Russia Nixes Central Bank Growth Mandate as Weaker RubleEvgenia Pismennaya, Scott Rose and Olga Tanas
Russia rejected a proposal to pin some of the responsibility for ensuring economic expansion on the central bank and may use a weaker ruble to salvage growth and replenish the budget, Finance Minister Anton Siluanov said.
“The Finance Ministry didn’t support that proposal because it’s without substance and it blurs the lines of responsibility for economic growth between the government and the central bank,” Siluanov said in an interview in Moscow last week, referring to the possibility of a growth mandate.
President Vladimir Putin, who’s trying to halt the sharpest slowdown in the economy since 2009, highlighted the U.S. Federal Reserve’s dual mandate of price stability and full employment in a speech last December, setting off discussions among lawmakers over a wider Bank Rossii remit. Putin led a government meeting this month that decided against changing the central bank law to add a growth mandate, Siluanov said.
Russia is looking at other ways to boost growth, including a plan for the Finance Ministry to buy foreign currency on the market before sending oil and gas revenue to the Reserve Fund, one of the country’s two sovereign wealth funds, Siluanov said. Only “market mechanisms” should be used to devalue the currency, he said.
“A small weakening in the ruble’s exchange rate can play a positive role for federal budget revenue and the economy as a whole,” Siluanov said. The Finance Ministry wants to make any steps to weaken the ruble conditional on “having it done through the market and not administratively,” he said.
Government officials were in a “huge argument” with the central bank earlier this year over whether it should start cutting interest rates to stimulate growth, First Deputy Prime Minister Igor Shuvalov said in an interview in January. Putin’s chief economic aide, Elvira Nabiullina, takes over as chairman in a week as Sergey Ignatiev exits in Bank Rossii’s first change of leadership in more than a decade.
The current law governing Bank Rossii lists as the regulator’s three “goals” the defense and stability of the ruble, development of the banking system and the upkeep of Russia’s payments system.
Yields on Russia’s bonds have spiked since May amid a global selloff in bonds on concern that central banks will begin to back away from stimulus measures that pushed interest rates to historic lows. Russia’s ruble debt due in 2028 has tumbled, sending the yield up 75 basis points, or 0.75 percentage point, to 7.61 percent from a record low on May 6.
The ruble weakened 0.4 percent to 31.6796 against the dollar following Siluanov’s comments, reducing today’s advance of as much as 0.7 percent, according to data compiled by Bloomberg. The currency has weakened 4 percent this year, according to data compiled by Bloomberg.
“During the past 10 years, the ruble’s nominal rate has practically remained unchanged, while prices have grown substantially,” Siluanov said. “That has led the ruble to strengthen in real terms, which is negatively affecting Russian exporters.”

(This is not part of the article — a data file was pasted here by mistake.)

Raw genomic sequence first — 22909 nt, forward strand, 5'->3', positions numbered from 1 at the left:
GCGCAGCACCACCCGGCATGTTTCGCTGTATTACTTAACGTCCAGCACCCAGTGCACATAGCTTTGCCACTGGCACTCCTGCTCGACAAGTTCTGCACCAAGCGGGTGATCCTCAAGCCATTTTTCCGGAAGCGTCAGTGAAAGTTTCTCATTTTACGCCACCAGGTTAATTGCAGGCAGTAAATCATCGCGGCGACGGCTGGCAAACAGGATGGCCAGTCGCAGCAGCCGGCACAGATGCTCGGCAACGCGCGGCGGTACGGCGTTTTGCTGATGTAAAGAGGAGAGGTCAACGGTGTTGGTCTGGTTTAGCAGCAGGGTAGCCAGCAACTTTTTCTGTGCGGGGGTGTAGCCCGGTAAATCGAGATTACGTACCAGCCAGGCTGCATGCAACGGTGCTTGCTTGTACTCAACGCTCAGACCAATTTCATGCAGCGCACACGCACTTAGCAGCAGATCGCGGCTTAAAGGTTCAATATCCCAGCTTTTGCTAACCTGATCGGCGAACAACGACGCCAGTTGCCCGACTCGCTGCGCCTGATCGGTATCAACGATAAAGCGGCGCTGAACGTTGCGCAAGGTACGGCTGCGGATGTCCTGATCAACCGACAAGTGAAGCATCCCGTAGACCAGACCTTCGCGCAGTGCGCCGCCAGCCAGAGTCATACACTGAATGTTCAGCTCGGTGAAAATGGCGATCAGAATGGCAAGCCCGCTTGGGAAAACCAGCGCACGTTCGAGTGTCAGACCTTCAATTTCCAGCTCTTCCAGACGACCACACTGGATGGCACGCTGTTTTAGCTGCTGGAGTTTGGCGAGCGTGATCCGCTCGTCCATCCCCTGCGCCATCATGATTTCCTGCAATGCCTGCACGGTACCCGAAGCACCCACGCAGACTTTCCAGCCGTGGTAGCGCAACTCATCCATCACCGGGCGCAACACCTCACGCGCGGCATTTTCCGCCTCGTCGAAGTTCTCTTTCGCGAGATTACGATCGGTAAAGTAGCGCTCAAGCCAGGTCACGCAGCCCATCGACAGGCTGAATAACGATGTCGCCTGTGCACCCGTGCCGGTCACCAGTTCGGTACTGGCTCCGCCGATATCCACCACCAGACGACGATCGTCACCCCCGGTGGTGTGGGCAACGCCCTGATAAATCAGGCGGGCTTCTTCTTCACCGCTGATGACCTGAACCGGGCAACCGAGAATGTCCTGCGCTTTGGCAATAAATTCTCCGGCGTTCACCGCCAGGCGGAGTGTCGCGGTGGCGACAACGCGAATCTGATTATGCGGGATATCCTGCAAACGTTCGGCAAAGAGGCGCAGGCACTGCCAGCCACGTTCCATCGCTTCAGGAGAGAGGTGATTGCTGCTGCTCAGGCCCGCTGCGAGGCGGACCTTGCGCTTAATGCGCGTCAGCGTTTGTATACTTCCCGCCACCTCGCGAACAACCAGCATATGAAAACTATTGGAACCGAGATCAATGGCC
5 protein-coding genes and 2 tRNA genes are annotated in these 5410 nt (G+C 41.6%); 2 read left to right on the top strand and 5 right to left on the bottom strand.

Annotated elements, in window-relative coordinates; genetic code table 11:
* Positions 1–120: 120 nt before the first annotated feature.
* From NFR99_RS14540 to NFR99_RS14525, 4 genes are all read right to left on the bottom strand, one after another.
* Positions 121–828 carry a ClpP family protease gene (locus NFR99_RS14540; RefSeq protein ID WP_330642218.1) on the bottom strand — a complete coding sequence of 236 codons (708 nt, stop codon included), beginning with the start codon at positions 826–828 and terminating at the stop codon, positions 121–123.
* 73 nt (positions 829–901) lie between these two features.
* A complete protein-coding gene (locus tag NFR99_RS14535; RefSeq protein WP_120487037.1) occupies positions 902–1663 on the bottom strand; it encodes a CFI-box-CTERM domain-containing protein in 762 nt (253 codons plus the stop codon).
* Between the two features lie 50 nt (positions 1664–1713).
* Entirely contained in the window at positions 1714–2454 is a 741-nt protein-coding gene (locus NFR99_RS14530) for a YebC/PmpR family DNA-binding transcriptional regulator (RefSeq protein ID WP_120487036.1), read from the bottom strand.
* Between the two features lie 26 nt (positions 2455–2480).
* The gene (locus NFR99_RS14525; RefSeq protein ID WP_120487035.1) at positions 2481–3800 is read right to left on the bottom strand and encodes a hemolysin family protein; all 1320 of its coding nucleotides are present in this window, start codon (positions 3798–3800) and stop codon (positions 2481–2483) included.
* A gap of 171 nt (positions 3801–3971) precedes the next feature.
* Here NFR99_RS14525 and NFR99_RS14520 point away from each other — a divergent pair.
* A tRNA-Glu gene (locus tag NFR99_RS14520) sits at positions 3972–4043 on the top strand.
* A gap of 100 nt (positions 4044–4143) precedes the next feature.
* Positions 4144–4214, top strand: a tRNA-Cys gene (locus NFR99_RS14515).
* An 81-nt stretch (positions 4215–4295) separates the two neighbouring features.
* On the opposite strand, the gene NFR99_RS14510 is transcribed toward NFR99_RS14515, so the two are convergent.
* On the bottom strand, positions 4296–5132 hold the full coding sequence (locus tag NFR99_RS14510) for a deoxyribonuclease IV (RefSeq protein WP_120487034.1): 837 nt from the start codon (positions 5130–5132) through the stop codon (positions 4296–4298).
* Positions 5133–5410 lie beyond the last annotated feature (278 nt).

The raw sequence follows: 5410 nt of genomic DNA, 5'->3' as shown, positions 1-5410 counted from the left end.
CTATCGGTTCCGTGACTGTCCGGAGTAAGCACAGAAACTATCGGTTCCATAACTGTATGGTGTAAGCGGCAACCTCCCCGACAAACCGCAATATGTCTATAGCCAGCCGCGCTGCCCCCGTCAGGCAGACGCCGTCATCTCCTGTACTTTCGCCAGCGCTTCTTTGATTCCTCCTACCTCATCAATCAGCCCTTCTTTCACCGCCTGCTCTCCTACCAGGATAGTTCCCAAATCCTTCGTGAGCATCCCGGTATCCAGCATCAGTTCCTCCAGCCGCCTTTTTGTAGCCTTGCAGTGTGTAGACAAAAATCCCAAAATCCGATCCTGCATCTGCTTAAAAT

Companies including VTB Group, Russia’s second-biggest bank, and United Co. Rusal, the world’s largest aluminum producer, have urged the central bank to lower rates and offer longer-term financing to bolster growth. Those calls have been echoed from within the government, including by Economy Minister Andrei Belousov. Rusal’s billionaire Chief Executive Officer Oleg Deripaska said in January that the central bank’s policies “sucked all blood from the Russian economy.”
The central bank has rejected those arguments, with Ignatiev saying the regulator will start lowering its main rates once inflation has slowed. Consumer price growth surged to 7.4 percent in May from a year earlier.
Bank Rossii is targeting a range of 5 percent to 6 percent for inflation this year after overshooting the same goal in 2012, when a drought damaged the harvest, driving up food prices. Price growth may ease to within that range by September or October, Ignatiev said this month.
“Right now there’s no need to conduct quantitative easing as is being done in other countries, because that may spur inflation,” Siluanov said. “You can’t have identical monetary policy in Russia and western countries or Japan.”
Unlike its counterparts around the world that have unleashed unprecedented monetary stimulus to strengthen their economies, Bank Rossii has held its main interest rates for nine months after raising them in September, keeping the refinancing rate at 8.25 percent at a June 10 meeting.
Conducting transactions for the Reserve Fund on the market would be “a neutral operation in terms of buying and selling currency, which, according to estimates, may weaken the ruble exchange rate by 1 to 2 rubles,” Siluanov said.
A 1 ruble drop in the exchange rate may bring the budget an additional 190 billion rubles ($6 billion) in revenue, according to Siluanov. The mechanism may be used starting in August, he said.
Russia’s two sovereign wealth funds are managed by the central bank under guidelines set down by the Finance Ministry. Under the current system, the ministry’s off-market conversion of ruble revenue into foreign currency is usually made once at the start of every year, with the central bank buying rubles accumulated throughout the year.